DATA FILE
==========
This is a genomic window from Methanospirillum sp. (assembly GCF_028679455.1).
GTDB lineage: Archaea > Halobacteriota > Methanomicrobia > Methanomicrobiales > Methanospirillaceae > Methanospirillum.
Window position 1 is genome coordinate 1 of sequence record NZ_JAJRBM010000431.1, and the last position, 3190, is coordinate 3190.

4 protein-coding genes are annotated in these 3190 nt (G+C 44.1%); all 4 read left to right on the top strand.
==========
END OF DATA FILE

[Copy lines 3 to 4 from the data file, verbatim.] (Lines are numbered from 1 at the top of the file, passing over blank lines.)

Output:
Window position 1 is genome coordinate 1 of sequence record NZ_JAJRBM010000431.1, and the last position, 3190, is coordinate 3190.

4 protein-coding genes are annotated in these 3190 nt (G+C 44.1%); all 4 read left to right on the top strand.